BUSINESS

Business Notes

August 12 1991
BUSINESS

Business Notes

August 12 1991

Business Notes

MORE GOOD NEWS

Canada’s economy expanded strongly for the second consecutive month in May, indicating that the recession is almost certainly over. Philip Cross, Statistics Canada’s director of current analysis, said that the 0.6-per-cent May increase in the gross domestic product effectively “guarantees growth for the second quarter.” Such growth would follow four consecutive quarters of decline.

SUPPORT FOR BELL

The Ontario and Quebec governments both voiced strong objections to Torontobased Unitel Communications Inc.’s bid to end Bell Canada’s domestic long-distance telephone monopoly. In written submissions to the CRTC, the two provinces argued that if Unitel was permitted to charge businesses less for long-distance calls, then local residential rates would likely increase.

LAVALIN'S MOUNTING TROUBLES

Cash-strapped Montreal engineering conglomerate Groupe Lavalin ltée., which has received financial aid from the Quebec government several times in recent years, suffered a setback when a consortium of Canadian and U.S. banks seized control of its oil-refining subsidiary, Kemtec Petrochemical Corp. At week’s end, Quebec Premier Robert Bourassa said that the province is again considering government assistance to ensure that control of the firm remains within Quebec.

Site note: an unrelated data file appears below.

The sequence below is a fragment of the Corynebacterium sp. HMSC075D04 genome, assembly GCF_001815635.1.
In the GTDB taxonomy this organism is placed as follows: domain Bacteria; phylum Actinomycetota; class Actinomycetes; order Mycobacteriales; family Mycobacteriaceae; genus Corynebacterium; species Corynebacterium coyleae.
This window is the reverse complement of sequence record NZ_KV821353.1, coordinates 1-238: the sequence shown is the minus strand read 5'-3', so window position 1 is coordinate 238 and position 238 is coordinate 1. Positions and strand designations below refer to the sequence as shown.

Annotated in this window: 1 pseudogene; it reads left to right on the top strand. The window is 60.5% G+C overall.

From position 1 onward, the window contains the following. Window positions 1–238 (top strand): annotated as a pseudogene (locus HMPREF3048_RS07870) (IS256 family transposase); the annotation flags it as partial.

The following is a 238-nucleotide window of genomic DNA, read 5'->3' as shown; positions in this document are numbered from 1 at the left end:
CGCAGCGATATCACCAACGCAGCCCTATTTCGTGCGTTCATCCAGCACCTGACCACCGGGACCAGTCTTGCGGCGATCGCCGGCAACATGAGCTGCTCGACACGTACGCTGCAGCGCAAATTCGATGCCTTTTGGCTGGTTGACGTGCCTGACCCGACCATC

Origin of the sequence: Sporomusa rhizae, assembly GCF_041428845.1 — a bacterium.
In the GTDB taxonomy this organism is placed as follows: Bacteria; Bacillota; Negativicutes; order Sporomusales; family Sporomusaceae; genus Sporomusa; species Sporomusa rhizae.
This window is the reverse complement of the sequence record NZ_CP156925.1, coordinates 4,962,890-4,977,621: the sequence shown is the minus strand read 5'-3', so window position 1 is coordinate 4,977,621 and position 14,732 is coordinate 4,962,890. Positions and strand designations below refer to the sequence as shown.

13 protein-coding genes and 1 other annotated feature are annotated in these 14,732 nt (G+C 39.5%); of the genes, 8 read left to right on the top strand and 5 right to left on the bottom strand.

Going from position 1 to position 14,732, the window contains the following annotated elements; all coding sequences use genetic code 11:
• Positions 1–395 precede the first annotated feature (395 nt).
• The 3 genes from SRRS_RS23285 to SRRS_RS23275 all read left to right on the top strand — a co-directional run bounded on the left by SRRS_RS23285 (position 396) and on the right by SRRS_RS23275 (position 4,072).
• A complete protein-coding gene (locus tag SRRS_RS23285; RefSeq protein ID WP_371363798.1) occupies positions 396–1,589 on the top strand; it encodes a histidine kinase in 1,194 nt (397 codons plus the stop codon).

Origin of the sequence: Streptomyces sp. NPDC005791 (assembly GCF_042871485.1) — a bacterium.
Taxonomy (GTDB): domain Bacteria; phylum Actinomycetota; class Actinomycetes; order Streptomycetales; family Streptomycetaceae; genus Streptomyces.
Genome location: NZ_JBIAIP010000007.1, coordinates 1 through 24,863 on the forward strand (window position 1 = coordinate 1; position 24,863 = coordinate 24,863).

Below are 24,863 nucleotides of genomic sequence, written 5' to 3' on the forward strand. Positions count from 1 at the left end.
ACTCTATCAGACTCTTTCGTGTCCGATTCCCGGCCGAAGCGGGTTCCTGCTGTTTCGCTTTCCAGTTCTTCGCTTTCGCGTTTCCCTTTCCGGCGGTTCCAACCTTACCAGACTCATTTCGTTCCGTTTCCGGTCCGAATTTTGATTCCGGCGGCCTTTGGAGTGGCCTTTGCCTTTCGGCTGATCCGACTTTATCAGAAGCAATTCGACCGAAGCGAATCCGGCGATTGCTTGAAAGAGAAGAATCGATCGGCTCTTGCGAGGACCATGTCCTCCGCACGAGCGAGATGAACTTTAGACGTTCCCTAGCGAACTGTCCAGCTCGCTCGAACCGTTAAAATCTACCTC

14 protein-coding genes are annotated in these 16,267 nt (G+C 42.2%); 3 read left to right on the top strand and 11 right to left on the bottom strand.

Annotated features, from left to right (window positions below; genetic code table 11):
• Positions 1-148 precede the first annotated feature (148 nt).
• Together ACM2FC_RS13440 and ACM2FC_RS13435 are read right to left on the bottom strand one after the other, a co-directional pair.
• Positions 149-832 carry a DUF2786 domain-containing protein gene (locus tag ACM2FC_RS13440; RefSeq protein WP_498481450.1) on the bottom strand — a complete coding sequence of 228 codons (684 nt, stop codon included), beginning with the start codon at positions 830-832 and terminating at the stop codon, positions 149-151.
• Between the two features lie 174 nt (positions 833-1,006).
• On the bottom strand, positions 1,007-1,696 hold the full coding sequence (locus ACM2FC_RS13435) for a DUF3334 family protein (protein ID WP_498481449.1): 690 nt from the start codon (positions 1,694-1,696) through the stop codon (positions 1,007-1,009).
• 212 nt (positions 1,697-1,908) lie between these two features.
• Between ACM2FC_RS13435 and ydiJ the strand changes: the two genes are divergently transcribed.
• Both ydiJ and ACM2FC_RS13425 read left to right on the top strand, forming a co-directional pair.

ONE AIRLINE?

A senior executive with money-losing Canadian Airlines International Ltd. said that his company would consider merging with its only domestic rival, Air Canada, if continued losses endanger Canadian’s survival. At the same time, federal Transport Minister Jean Corbeil said that Ottawa would drop its long-standing opposition to one airline serving all of Canada if continued competition threatened the survival of Canadian and Air Canada.

VARITY MOVES OUT

Varity Corp., the 144-year-old farmequipment manufacturer formerly named Massey-Ferguson Ltd., is reincorporating in the United States—with the approval of Ottawa and Ontario’s NDP government. Both governments agreed to let Varity shift its head office to Buffalo, N.Y., from Toronto, after the company promised to keep 1,200 jobs in Canada until 1993, and to pay a total of $50 million to the two governments and hundreds of former workers.